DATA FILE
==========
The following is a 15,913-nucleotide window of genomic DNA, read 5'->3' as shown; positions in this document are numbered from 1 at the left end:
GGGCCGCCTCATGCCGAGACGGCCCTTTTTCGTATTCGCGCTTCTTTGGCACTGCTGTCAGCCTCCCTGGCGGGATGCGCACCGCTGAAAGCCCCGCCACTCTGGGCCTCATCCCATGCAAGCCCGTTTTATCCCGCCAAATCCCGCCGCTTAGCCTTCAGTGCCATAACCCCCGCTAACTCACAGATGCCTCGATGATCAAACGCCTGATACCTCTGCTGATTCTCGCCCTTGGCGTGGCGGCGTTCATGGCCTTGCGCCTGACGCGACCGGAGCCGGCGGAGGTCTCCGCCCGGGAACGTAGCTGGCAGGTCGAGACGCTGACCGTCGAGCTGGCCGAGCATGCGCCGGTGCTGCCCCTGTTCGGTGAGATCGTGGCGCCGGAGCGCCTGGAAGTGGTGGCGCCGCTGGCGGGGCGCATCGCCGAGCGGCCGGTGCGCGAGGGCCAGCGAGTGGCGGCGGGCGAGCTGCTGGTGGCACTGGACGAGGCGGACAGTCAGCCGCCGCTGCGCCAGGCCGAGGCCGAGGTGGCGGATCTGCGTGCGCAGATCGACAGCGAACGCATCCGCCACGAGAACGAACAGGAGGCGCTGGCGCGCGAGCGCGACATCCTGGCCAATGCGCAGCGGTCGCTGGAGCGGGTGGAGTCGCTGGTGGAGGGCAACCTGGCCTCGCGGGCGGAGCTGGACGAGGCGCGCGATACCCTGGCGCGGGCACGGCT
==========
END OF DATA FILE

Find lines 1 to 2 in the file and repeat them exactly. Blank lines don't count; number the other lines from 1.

The following is a 15,913-nucleotide window of genomic DNA, read 5'->3' as shown; positions in this document are numbered from 1 at the left end:
GGGCCGCCTCATGCCGAGACGGCCCTTTTTCGTATTCGCGCTTCTTTGGCACTGCTGTCAGCCTCCCTGGCGGGATGCGCACCGCTGAAAGCCCCGCCACTCTGGGCCTCATCCCATGCAAGCCCGTTTTATCCCGCCAAATCCCGCCGCTTAGCCTTCAGTGCCATAACCCCCGCTAACTCACAGATGCCTCGATGATCAAACGCCTGATACCTCTGCTGATTCTCGCCCTTGGCGTGGCGGCGTTCATGGCCTTGCGCCTGACGCGACCGGAGCCGGCGGAGGTCTCCGCCCGGGAACGTAGCTGGCAGGTCGAGACGCTGACCGTCGAGCTGGCCGAGCATGCGCCGGTGCTGCCCCTGTTCGGTGAGATCGTGGCGCCGGAGCGCCTGGAAGTGGTGGCGCCGCTGGCGGGGCGCATCGCCGAGCGGCCGGTGCGCGAGGGCCAGCGAGTGGCGGCGGGCGAGCTGCTGGTGGCACTGGACGAGGCGGACAGTCAGCCGCCGCTGCGCCAGGCCGAGGCCGAGGTGGCGGATCTGCGTGCGCAGATCGACAGCGAACGCATCCGCCACGAGAACGAACAGGAGGCGCTGGCGCGCGAGCGCGACATCCTGGCCAATGCGCAGCGGTCGCTGGAGCGGGTGGAGTCGCTGGTGGAGGGCAACCTGGCCTCGCGGGCGGAGCTGGACGAGGCGCGCGATACCCTGGCGCGGGCACGGCT